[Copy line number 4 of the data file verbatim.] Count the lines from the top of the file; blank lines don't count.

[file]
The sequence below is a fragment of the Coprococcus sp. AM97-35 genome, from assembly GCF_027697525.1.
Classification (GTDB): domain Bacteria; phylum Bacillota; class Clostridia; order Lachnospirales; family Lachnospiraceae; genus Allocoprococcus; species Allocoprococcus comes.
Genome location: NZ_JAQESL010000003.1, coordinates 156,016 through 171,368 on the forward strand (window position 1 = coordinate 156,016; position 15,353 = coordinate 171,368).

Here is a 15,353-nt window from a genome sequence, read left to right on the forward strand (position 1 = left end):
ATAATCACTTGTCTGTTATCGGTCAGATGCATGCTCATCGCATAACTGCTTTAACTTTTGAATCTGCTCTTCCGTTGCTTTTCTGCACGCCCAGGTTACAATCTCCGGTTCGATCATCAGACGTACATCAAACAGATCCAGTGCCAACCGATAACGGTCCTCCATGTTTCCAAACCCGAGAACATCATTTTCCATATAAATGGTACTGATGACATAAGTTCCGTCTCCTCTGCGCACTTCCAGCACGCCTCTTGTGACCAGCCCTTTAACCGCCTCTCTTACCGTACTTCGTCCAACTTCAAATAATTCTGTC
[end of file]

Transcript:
Here is a 15,353-nt window from a genome sequence, read left to right on the forward strand (position 1 = left end):